Edenderry woman is developing a bright future in photography
The Edenderry photographer Shona Ellen Connolly (pictured above) says some of her best work has been from random moments of people in real life situations, and not posed. It is fitting then that her shot in the new journal, Paper Lanterns, is such a moment, though it is just one piece of work from an expanding portfolio that is already winning recognition and awards from a broad audience.
Shona is a student of photography at Pearse College, Crumlin, and her main interest is documentary photography, street photography and portraiture, she told the Offaly Independent this week.
"I love capturing candid and real moments, it is important to me to create imagery that has meaning and significance," she said.
"Photography is how I express myself, and I love sharing that with the world."
Having seen an open call from Paper Lanterns (a publication that focuses on teens and YA – young adult – literature, creative writing, artwork, photography, and book reviews) for people to submit their work, Shona decided to try her hand.
"I wasn’t too aware, honestly, of Paper Lanterns before, but I had a look on Instagram and I really liked that it was a collaborative effort, so I just submitted a few photos and lo and behold they picked one. I was surprised!
"I selected a few photos I thought would fit with poetry and literature. I took a random guess about the photos I thought they might like," she said.
The photo that Paper Lanterns chose exemplifies Shona’s work. She took it on a visit to IMMA (the Irish Museum of Modern Art) with her college group.
"We were walking around and one of my friends stood in front of the light, and I noticed the silhouette. I thought it looked moody, so I took the photo, and I just really liked it.
"I thought it would fit well with poetry, as it’s an ambiguous shot.
"That’s usually how I get my best photos, when they’re not posed, they’re people in real life situations and it turns out in a beautiful way. I try to take photos that are more natural."
As she goes to college in Dublin, Shona and other students on her course spend a lot of time in the city. They are encouraged to look for what she described as "candid photography, where the people I’m taking the photos of are not too aware" [of the camera].
She would usually approach the subject and has found that most people are willing to be photographed or for the images to be published. She says she wouldn’t post something online if she thought the person didn’t want to see it, so she secures permission or "it’s ambiguous enough that you wouldn’t know who the person was".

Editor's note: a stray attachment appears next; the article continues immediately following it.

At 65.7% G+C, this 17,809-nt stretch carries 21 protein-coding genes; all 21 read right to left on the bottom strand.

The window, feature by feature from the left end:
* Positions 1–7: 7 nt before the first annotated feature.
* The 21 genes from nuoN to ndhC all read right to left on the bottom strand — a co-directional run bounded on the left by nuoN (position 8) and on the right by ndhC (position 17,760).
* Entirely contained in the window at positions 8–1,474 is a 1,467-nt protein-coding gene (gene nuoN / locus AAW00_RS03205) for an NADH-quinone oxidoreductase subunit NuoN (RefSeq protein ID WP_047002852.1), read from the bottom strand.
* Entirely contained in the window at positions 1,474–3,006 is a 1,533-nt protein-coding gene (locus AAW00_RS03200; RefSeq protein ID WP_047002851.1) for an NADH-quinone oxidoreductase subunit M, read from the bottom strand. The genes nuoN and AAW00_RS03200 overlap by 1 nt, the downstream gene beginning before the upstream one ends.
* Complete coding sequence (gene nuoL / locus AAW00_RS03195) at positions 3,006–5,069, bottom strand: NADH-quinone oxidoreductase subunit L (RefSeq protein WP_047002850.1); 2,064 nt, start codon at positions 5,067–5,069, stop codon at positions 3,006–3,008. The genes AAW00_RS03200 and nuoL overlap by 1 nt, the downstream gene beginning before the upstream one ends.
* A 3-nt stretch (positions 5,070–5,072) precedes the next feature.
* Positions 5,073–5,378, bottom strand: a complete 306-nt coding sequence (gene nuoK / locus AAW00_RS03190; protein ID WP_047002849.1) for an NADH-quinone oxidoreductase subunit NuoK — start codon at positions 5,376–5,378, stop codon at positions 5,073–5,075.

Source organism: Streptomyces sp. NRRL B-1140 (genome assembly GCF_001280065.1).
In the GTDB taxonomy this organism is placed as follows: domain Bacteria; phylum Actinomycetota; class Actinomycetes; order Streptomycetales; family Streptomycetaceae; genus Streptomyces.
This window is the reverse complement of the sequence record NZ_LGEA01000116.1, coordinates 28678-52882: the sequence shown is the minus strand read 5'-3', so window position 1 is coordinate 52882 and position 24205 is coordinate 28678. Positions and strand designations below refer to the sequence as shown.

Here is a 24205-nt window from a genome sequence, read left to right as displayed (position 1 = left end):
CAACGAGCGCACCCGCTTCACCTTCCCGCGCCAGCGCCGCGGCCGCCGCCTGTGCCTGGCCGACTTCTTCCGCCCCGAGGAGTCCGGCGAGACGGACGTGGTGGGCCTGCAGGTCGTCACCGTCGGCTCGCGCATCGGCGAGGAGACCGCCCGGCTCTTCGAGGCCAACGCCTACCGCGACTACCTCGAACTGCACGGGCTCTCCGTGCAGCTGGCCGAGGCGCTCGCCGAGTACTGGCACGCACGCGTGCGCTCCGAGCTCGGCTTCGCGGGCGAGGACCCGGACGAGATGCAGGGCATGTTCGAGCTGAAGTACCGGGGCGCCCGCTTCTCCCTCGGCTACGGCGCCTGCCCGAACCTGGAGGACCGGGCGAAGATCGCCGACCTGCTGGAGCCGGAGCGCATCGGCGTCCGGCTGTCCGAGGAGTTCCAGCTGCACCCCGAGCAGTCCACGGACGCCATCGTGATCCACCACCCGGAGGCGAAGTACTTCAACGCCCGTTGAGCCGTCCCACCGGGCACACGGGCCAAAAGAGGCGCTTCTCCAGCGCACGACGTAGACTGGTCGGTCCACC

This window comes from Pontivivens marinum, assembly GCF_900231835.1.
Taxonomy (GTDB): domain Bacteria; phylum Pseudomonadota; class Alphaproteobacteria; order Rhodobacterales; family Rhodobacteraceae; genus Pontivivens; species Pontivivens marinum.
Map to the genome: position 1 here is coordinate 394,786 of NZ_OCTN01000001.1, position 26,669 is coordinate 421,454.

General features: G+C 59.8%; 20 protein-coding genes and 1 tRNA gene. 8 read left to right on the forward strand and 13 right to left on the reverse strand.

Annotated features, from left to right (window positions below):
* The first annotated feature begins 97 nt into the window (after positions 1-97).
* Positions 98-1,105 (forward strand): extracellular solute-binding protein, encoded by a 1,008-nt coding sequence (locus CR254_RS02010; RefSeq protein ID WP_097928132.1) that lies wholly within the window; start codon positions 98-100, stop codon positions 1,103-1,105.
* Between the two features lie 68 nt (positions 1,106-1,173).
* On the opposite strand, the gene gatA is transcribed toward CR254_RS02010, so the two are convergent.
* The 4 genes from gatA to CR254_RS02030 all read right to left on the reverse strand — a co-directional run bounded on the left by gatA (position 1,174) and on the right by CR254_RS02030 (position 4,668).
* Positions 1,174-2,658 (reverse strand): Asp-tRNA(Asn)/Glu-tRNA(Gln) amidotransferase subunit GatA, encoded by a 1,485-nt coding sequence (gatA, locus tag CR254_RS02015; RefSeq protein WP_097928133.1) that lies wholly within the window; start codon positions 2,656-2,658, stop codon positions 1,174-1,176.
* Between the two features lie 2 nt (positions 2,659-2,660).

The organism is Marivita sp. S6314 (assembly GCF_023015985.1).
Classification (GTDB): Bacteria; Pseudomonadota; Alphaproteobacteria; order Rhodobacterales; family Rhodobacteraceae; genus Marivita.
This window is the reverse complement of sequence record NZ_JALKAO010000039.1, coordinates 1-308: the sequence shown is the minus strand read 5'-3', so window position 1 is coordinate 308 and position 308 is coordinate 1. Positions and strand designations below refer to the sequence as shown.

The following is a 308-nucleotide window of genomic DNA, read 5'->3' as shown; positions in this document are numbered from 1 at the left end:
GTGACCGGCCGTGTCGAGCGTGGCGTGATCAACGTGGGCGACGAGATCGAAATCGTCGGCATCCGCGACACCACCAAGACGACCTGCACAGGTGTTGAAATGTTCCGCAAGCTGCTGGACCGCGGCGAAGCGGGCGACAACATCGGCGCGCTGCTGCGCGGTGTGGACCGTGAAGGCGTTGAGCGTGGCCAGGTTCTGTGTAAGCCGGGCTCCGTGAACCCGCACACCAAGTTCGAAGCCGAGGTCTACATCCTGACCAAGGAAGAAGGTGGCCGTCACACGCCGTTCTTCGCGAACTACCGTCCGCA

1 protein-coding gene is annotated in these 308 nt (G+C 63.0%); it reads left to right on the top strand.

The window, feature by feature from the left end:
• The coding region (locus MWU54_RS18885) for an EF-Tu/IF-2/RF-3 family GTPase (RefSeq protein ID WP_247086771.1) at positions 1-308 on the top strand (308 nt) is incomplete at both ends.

The friend who features in the Paper Lanterns photo is Jessie Byrne from Drimnagh, and another friend, Niamh Bowyer from Edenderry, is the subject of one of Shona’s shots that has appeared in the Irish Times.
"That’s at a field near Edenderry. It’s rapeseed flower. I was driving by one day and I had an idea for a photoshoot, so I asked Niamh if she would let me take a photo of her, and she said yes.
"So I had the photo and then someone told me about a competition in the Irish Times for summer photography, and they said I should enter that photo. I thought ‘why not’ and I did, and they ended up publishing it among their favourite photos one week."
All entries were in with a chance to win a camera, and while Shona didn’t win the prize, she was delighted to be shortlisted.
As it happens not winning the Irish Times camera isn’t that important to Shona, as she has inherited equipment that once belonged to her grandfather, Michael Farrell from Leixlip, who was an accomplished hobby photographer.
She credits Michael and one of her aunts (Joan O’Brien from Edenderry) with engendering her early interest in photography, and says: "I’ve always been really visual and loved taking photos. I used to take photos of my friends, of nature, and I’d go up to Dublin for the day and I’d take pictures. I think I always just had it in me, it’s my natural passion and interest.
"Over the years I thought may I should try to make it into a career, and that’s what I’m working on now, by going to college and building my skills."
Though her grandfather Michael passed away more than 20 years ago, Shona’s uncle recently gave her a bag of his old film cameras. "So I started doing film photography. I study that in Pearse College as well, so it’s helpful to be able to use the darkroom there. My uncle didn’t use the cameras and he said I might as well have them, so it’s nice to be able to carry it on.
"They’re old Canon and Olympus cameras but they’re in mint condition. They came with a number of lenses in the bag and I’m still figuring them out."
Shona has a year left on her course and plans to return to Edenderry to open her own studio after it finishes. "I was working in a pub locally and I decided I wanted to go back to college. I was 29, and it was probably one of the best decisions I ever made, to go back and work towards a career that I would enjoy and it would be my own."